Worst to come: pasta makers fret over durum wheat supply crunch

By Gus Trompiz and Giancarlo Navach

PARIS/MILAN (Reuters) – Italian pasta makers are fearful of a substantial supply squeeze in the coming months after this summer’s durum wheat price shock, as the market runs out of ways to offset a dire harvest in top exporter Canada.

Extreme heat and drought this year in the North American country, which usually accounts for about two-thirds of global durum trade, are expected to cut output there by about 3 million tonnes to nearly 50% below 2020 levels.

That has sent durum quotations to 13-year highs, stoking concerns about food inflation at a time when many economies are struggling to recover from COVID-19.

An index of food prices from the United Nations Food and Agriculture Organization is at a 10-year high, with the cost of bread also climbing as European wheat prices hit a 13-year peak this month.

With forecasts for Italy’s domestic durum crop, which typically covers most of pasta makers’ needs, also recently cut, the country’s food producers are particularly exposed to turmoil in the wider market for the niche wheat variety.

Some Italian processors risk being caught short when the local crop runs out and may see production stoppages in the coming months, Strategie Grains analyst Severine Omnes-Maisons said.

“In terms of prices and scarcity of durum, the worst is perhaps still to come.”

Canada’s output wilted just as world durum stocks were already at a six-year low, partly due to at-home hoarding of pasta during pandemic lockdowns.

Several crops have seen prices jump this year due to harvest setbacks and mounting supply chain costs, but tensions in durum have been particularly intense, with export prices almost doubling since June.

Italy’s durum crop had been expected to surpass 2020 levels this year, but the European Commission in October cut its estimate to 3.7 million tonnes from 4.3 million, leaving pasta makers fretting about availability in the first half of 2022.

“It will be more dramatic than it is now because at the moment we can find domestic wheat,” said Vincenzo Divella, chief executive of the Divella pasta brand. “The situation with durum wheat is very serious.”


Supply from this year’s harvests may be even lower than anticipated. Unfavorable local crop reports in Canada suggest its official durum production estimate may be cut again in December, Omnes-Maisons says.

“Durum presents the greatest challenge in terms of balancing global import requirements with global export availability,” Rhyl Doyle, director of export trading at Paterson Grain in Winnipeg, said.

Buyers have adjusted to some extent with non-Canadian supply. Australia has become the EU’s second-largest durum supplier this season after Canada, while Mexico was expected to fill most of a large import purchase by Algeria in September.

Like Canada, the United States is set to see production drop by about half this year after suffering similar torrid weather since spring. France’s rain-hit harvest meanwhile has curbed European supply.

That has led some to blame weather shifts for upsetting a balance of moderately warm and dry growing conditions suited to producing the hard, high-protein wheat variety.

“The increase in the price of durum wheat is a symptom of climate change,” said Alberto Cartasegna, chief executive of Miscusi, which has a dozen restaurants in Italy.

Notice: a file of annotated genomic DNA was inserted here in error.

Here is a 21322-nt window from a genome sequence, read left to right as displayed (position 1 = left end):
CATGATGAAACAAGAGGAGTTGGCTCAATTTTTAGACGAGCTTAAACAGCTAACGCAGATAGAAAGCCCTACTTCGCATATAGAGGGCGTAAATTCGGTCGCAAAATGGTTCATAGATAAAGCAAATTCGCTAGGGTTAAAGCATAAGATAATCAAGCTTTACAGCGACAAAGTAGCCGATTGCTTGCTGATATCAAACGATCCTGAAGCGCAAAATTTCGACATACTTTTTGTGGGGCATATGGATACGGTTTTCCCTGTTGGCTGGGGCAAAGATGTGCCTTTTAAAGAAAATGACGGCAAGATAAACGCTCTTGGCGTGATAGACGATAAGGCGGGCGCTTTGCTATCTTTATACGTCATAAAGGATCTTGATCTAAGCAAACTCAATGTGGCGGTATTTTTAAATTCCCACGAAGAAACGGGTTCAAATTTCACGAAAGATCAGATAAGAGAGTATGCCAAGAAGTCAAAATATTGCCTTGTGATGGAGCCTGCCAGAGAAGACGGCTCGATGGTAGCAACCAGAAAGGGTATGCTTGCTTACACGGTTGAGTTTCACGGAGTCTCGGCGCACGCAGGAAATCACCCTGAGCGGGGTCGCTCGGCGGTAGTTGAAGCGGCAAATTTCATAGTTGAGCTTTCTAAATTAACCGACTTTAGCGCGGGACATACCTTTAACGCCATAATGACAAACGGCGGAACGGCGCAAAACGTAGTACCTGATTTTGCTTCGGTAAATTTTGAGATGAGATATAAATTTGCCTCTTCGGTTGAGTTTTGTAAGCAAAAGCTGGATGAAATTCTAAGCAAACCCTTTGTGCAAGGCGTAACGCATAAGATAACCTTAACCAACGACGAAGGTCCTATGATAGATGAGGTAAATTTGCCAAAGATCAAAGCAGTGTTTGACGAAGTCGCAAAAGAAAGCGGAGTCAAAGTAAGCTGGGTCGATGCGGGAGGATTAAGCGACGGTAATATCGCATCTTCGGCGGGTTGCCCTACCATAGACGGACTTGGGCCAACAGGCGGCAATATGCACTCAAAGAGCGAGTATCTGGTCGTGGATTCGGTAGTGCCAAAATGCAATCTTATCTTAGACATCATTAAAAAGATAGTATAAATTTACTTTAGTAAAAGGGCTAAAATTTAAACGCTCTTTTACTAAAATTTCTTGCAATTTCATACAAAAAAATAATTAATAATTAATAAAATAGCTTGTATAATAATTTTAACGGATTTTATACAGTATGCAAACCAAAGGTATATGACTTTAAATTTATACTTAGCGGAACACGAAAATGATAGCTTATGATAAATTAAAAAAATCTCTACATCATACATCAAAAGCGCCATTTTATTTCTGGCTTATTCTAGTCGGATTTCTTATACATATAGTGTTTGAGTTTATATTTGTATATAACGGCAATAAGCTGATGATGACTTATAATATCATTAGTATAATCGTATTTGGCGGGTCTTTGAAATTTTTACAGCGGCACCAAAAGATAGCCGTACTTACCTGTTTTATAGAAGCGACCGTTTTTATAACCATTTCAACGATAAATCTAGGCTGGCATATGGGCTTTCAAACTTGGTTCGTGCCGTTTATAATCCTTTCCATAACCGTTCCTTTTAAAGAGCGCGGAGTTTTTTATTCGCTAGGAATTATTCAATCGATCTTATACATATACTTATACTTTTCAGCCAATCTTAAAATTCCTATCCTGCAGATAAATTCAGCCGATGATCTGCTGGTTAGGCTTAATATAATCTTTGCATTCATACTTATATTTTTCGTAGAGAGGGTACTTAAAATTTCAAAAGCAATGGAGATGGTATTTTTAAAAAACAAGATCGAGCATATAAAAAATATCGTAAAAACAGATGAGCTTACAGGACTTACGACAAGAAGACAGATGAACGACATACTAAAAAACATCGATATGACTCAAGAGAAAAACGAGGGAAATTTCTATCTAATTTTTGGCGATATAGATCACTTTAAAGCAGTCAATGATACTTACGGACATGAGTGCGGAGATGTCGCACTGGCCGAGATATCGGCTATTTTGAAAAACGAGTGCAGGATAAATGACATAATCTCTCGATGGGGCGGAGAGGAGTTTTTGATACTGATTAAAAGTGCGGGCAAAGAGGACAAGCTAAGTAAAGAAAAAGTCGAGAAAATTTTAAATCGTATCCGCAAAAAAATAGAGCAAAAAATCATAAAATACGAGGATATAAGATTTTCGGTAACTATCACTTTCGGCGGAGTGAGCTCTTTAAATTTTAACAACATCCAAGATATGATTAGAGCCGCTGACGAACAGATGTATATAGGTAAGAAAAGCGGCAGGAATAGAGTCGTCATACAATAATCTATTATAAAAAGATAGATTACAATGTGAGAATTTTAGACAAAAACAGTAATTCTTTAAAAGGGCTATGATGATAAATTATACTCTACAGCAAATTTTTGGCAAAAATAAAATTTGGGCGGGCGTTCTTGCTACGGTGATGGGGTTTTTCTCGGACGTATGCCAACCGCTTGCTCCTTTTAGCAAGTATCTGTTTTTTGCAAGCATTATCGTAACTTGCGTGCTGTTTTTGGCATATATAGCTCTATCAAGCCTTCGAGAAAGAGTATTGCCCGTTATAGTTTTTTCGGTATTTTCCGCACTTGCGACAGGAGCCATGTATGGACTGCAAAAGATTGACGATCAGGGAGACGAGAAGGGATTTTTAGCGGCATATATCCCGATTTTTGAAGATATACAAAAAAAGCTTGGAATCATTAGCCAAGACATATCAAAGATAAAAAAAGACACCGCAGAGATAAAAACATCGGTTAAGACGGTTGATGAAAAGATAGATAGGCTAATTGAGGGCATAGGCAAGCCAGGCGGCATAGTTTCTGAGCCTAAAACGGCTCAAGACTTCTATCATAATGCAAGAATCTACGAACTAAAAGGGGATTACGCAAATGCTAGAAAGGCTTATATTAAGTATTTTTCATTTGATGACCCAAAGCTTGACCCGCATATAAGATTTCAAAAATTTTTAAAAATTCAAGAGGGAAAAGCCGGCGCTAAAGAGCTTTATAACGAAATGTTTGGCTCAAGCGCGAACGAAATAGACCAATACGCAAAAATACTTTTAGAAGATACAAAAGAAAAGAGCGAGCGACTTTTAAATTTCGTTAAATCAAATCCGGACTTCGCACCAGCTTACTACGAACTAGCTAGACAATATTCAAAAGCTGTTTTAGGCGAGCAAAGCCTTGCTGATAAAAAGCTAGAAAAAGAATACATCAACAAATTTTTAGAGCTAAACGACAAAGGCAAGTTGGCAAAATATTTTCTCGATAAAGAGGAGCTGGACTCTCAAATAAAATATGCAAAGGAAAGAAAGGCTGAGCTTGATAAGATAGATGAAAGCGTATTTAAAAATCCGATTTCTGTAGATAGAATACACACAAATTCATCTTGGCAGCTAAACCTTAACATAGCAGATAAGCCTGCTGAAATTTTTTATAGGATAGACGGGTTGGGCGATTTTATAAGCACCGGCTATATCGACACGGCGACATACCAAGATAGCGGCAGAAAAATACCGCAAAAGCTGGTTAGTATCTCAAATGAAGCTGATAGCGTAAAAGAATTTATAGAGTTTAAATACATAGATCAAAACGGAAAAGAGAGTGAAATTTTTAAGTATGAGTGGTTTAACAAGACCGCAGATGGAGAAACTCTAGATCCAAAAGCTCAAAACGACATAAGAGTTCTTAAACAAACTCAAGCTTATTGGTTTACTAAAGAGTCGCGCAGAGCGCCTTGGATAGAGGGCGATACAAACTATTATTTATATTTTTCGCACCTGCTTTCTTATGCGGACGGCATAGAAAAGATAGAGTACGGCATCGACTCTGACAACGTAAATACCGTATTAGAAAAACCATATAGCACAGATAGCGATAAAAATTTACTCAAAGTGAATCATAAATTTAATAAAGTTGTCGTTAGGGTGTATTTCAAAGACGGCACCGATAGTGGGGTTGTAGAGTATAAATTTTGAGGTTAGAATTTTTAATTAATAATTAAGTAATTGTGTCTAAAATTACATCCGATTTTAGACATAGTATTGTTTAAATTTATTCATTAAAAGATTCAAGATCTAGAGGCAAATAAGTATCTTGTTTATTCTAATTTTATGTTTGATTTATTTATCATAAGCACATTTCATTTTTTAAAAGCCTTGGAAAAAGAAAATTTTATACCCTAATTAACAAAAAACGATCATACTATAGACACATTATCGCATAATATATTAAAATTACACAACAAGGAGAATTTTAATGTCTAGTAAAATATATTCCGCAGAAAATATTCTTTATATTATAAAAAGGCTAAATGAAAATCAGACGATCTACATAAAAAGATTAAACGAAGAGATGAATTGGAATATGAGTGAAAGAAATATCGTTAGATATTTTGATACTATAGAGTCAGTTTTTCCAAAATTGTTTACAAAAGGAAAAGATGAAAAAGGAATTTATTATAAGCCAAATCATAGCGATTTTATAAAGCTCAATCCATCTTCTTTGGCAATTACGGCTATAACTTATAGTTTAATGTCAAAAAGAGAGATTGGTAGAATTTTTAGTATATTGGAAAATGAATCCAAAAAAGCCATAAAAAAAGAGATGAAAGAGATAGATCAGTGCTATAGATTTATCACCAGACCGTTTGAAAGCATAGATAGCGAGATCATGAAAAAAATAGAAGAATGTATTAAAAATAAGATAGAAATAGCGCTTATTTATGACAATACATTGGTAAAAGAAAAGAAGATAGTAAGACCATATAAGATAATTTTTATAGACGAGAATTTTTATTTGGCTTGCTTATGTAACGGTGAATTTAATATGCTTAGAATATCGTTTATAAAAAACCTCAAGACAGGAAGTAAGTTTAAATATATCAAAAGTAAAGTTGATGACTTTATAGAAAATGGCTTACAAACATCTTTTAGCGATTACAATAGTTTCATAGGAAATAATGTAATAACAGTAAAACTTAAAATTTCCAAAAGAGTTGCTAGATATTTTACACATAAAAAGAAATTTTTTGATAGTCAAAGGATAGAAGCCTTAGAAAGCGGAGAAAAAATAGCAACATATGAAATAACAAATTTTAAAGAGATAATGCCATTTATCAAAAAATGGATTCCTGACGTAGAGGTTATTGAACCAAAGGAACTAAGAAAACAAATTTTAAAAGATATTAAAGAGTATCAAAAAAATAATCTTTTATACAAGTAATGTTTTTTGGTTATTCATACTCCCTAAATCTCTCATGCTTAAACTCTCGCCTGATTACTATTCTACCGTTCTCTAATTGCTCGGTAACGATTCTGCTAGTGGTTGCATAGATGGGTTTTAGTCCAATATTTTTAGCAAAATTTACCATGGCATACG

Adjusting to low stocks will partly come from paying more for durum-based staples and switching to less costly common wheat.

Price rises are not expected to dampen pasta demand in wealthy European countries – where pasta is required to be made from durum – despite double-digit percentage increases by some manufacturers that are being passed on partly to shoppers.

But consumption patterns may shift more in emerging economies.

North African households face an increase of around a quarter in the price of durum-based semolina bread, which is expected to reinforce the prevalence of soft wheat bread.

“We have no choice but to increase prices to cover costs,” Abdelaziz Bouchireb, an Algerian baker, said of semolina bread.

Turkey, a major pasta exporter, earlier this year relaxed rules to increase the maximum share of common wheat allowed in pasta exports from 30% to 100% in response to dwindling durum supply.

Reduced demand in Turkey and North Africa is expected to account for the bulk of a 6% drop in global food use of durum in the 2021/22 season compared with pre-pandemic levels, Strategie Grains forecasts.

The International Grains Council projects that worldwide durum demand will hit a 19-year low in that period. Nevertheless it sees end-season durum stocks at a 14-year low, suggesting a tightrope for the market before next year’s harvests.

Even in wealthy economies, households may feel the pinch.

Market data specialist Nielsen says supermarket prices of budget pasta brands – those most dependent on raw material costs – rose nearly 20% year-on-year in France in October, which could augur significant across-the-board increases to come.

In the United States, stores are still stocking products made with last year’s durum, so the impact of tighter supplies has not reached the end of the supply chain, said Jeffrey McPike, a U.S.-based trader and consultant with McWheat Trading Inc.

“It will,” he warned.

(Reporting by Gus Trompiz in Paris, Giancarlo Navach in Milan, Hamid Ould Ahmed in Algiers, Ahmed Eljechtimi in Rabat, Can Sezer in Istanbul, Nigel Hunt in London, Julie Ingwersen in Chicago and Rod Nickel in Winnipeg; Editing by Veronica Brown and Jan Harvey)